Alexander Gauland, the top candidate for the right-wing populist Alternative for Germany, has told DW there should be a clear path for repatriating migrants. Accepting refugees is not in Germany's interest, he said. Alexander Gauland is the top candidate for Alternative for Germany (AfD) in September's general election. In an interview with DW Editor-in-Chief Ines Pohl and moderator Jaafar Abdul-Karim, he said that Germany and Europe's borders should be closed. The former, long-time member of Chancellor Angela Merkel's conservative Christian Democrats (CDU) said it is wrong that people without papers can enter Germany. "These people shouldn't even be allowed into the country," he said. Ayslum seekers should be in asylum centers outside Germany, even outside Europe, where they can apply for asylum if they really qualify, he added. Those fleeing a war zone, such as Syria, are entitled to only limited asylum according to the Geneva Convention, he said. Gauland is running with Alice Weidel as right-wing populist party's top candidates for the Bundestag. Most migrants are arriving for economic reasons, and while people have a legitimate right to seek a better life, he said, it is equally legitimate for a state to deny them a place. "We have to take our own interests into account, and taking in masses of refugees is not in the interests of Germany," Gauland said, adding that Germany is "not the world's doormat." "It's all voluntary, nobody's forcing them to come from southern Africa to or through Libya," he said. "So anybody who comes through Libya of their own accord can also be sent back there." Refugees as campaign centerpiece The AfD has grown in popularity since the height of the refugee crisis in 2015. Germany's refugee policy is one of the party's core issues for the 2017 general election campaign. The party holds seats in 13 of the country's 16 state parliaments, and could enter the Bundestag for the first time in the general election on September 24. Polls suggest it may capture 8 percent of the vote. The threshold to hold seats is 5 percent. "Chancellor [Angela Merkel's] misguided refugee policy is a gift to the AfD," said Gauland, who quit the CDU in 2013 after more than four decades working for the party. Islam: No place in Germany The AfD stands in contrast to Germany's other parties not only on refugees, but also on the topic of Islam in Germany, which is home to around 5 million Muslims. "Islam as a cultural and religious entity has no place in Germany," Gauland said, underlining a stance contained in the AfD's party platform. "It disturbs me that Islam, with its Sharia law and certain provisions, is a religion that we can clearly say is not compatible with the Basic Law." Gauland went onto say that while the Basic Law, Germany's constitution, protects one's private beliefs, "what is not OK is to open a so-called back door to the gradual insertion of Islamic rules." When asked why he himself does not meet with Muslims, Gauland said: "I have no need to talk to Muslims in any official capacity. But if I have somebody at hand, then of course I'm ready to talk to them. That's not a problem." 'Russia will never give Crimea back' On foreign policy, the AfD opposes sanctions placed on Russia following its illegal annexation of Crimea. "Russia will never give Crimea back," he said. "I don't think sanctions will have any effect." Gauland opposes EU membership for Turkey, saying: "All payments in this regard should be stopped immediately." However, he said the AfD would like to see Turkey remain a part of NATO, "provided [President Recep Tayyip] Erdogan refrains from neo-Ottoman policies." "During the Cold War, Turkey was always a sentry," he added. "I see no reason to exclude it from the alliance." Gauland is responsible for the AfD's foreign affairs "to a certain extent," he said. "But an anarchistic party doesn't have a real boss. And that's what we are." The AfD is well known for its regular infighting. The DW series interviewing each of the party's top candidates concludes by asking the candidates to pick one of their opponents to have as company on a deserted island. Gauland chose Sahra Wagenknecht, the top candidate for the Left party.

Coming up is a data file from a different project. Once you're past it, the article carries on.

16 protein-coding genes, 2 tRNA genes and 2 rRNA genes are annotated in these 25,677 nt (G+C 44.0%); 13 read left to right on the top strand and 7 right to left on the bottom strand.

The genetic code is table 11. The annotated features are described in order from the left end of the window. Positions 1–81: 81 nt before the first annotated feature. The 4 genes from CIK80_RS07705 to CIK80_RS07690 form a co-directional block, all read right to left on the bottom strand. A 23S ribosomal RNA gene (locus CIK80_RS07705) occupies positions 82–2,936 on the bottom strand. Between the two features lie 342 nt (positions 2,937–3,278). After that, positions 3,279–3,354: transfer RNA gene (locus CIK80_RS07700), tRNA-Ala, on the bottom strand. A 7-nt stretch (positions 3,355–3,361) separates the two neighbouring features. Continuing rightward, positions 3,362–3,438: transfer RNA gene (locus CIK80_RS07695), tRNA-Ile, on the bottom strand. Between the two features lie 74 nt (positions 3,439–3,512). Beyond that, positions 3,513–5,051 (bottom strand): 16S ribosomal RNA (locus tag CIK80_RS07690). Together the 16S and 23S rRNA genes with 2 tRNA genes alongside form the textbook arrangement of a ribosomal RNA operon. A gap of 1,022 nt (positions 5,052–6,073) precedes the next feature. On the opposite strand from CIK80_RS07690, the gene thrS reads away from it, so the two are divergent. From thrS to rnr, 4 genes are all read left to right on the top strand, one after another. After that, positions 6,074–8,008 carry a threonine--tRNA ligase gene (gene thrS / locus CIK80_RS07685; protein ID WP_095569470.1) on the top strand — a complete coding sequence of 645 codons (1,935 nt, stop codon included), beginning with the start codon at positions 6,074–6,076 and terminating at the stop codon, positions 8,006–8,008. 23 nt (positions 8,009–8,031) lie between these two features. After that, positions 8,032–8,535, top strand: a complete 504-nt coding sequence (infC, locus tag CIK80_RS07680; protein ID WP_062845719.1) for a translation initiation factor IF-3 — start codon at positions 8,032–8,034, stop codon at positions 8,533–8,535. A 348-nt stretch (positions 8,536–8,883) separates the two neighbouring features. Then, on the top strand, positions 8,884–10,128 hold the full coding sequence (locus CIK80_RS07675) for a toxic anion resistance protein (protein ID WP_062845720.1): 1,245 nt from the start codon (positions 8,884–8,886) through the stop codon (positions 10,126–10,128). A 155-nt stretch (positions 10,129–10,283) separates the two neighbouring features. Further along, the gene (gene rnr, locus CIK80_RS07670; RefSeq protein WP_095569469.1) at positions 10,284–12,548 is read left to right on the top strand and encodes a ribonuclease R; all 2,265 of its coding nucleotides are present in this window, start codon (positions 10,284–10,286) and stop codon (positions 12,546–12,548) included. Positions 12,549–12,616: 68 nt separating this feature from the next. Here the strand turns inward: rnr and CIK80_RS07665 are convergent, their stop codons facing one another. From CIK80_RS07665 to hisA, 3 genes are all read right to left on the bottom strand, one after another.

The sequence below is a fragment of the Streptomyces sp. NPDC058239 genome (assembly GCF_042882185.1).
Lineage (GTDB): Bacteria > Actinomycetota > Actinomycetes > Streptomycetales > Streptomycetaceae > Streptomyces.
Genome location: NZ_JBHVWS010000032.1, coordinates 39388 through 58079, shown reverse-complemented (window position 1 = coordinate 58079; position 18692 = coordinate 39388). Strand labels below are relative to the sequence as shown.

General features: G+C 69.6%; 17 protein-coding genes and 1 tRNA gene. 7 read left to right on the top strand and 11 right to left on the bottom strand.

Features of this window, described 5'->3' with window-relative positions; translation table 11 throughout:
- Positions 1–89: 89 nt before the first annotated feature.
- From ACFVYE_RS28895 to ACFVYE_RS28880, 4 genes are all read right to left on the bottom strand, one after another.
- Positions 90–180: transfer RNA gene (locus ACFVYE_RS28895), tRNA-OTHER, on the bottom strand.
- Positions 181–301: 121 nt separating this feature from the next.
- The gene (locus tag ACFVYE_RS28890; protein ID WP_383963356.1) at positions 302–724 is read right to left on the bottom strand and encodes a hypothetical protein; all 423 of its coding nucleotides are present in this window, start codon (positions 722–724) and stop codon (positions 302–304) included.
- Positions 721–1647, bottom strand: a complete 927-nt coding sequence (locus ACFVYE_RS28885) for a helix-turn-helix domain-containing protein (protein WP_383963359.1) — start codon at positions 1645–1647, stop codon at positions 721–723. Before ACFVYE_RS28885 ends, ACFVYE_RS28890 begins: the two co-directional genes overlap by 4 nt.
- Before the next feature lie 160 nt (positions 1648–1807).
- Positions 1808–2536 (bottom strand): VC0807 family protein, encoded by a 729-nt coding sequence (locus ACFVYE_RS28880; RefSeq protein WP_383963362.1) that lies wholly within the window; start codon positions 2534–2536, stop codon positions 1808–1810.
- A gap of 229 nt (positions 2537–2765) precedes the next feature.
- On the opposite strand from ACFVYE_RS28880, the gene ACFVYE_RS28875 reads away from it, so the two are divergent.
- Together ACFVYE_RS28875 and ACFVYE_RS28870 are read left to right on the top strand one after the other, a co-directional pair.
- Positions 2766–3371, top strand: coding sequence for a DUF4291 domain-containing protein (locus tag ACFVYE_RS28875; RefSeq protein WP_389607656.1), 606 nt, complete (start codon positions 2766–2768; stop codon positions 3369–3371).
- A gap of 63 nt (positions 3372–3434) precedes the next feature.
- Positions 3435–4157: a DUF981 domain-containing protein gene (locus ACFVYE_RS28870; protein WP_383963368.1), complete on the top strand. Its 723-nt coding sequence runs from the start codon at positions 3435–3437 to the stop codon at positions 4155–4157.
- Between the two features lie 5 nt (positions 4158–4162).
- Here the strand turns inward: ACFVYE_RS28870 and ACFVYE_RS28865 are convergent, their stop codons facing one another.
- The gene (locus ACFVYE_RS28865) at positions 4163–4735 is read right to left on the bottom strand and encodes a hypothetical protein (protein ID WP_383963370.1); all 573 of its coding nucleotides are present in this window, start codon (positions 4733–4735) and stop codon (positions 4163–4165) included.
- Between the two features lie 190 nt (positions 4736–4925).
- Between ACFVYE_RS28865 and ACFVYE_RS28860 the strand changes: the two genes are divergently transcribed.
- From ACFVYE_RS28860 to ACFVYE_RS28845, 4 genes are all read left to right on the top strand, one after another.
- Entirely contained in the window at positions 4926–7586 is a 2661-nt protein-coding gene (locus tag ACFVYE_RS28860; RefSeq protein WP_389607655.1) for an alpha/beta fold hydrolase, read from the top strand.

Alexander Gauland, the top candidate for the right-wing populist Alternative for Germany, has told DW there should be a clear path for repatriating migrants. Accepting refugees is not in Germany’s interest, he said. Alexander Gauland is the top candidate for Alternative for Germany (AfD) in September’s general election. In an interview with DW Editor-in-Chief Ines Pohl and moderator Jaafar Abdul-Karim, ... Read More »